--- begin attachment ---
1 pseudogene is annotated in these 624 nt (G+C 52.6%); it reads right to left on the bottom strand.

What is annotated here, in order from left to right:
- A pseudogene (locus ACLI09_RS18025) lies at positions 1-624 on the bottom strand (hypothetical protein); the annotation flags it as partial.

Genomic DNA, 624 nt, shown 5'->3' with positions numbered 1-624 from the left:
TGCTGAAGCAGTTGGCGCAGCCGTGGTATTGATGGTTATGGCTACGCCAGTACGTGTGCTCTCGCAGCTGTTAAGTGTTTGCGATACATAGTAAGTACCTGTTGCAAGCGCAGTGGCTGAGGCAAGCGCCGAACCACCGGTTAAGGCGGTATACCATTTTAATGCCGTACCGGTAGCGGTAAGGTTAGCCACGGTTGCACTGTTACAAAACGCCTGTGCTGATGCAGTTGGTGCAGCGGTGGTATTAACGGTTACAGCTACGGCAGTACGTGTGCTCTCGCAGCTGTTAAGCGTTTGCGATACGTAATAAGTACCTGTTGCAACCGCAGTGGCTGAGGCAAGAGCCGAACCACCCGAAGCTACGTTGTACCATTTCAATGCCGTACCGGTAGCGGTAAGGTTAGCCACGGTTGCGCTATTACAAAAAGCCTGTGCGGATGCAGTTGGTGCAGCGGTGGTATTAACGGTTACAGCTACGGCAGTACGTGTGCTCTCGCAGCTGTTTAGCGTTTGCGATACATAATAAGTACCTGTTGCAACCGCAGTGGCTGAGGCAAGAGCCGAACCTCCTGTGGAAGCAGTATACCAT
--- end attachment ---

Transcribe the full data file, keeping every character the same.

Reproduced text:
1 pseudogene is annotated in these 624 nt (G+C 52.6%); it reads right to left on the bottom strand.

What is annotated here, in order from left to right:
- A pseudogene (locus ACLI09_RS18025) lies at positions 1-624 on the bottom strand (hypothetical protein); the annotation flags it as partial.

Genomic DNA, 624 nt, shown 5'->3' with positions numbered 1-624 from the left:
TGCTGAAGCAGTTGGCGCAGCCGTGGTATTGATGGTTATGGCTACGCCAGTACGTGTGCTCTCGCAGCTGTTAAGTGTTTGCGATACATAGTAAGTACCTGTTGCAAGCGCAGTGGCTGAGGCAAGCGCCGAACCACCGGTTAAGGCGGTATACCATTTTAATGCCGTACCGGTAGCGGTAAGGTTAGCCACGGTTGCACTGTTACAAAACGCCTGTGCTGATGCAGTTGGTGCAGCGGTGGTATTAACGGTTACAGCTACGGCAGTACGTGTGCTCTCGCAGCTGTTAAGCGTTTGCGATACGTAATAAGTACCTGTTGCAACCGCAGTGGCTGAGGCAAGAGCCGAACCACCCGAAGCTACGTTGTACCATTTCAATGCCGTACCGGTAGCGGTAAGGTTAGCCACGGTTGCGCTATTACAAAAAGCCTGTGCGGATGCAGTTGGTGCAGCGGTGGTATTAACGGTTACAGCTACGGCAGTACGTGTGCTCTCGCAGCTGTTTAGCGTTTGCGATACATAATAAGTACCTGTTGCAACCGCAGTGGCTGAGGCAAGAGCCGAACCTCCTGTGGAAGCAGTATACCAT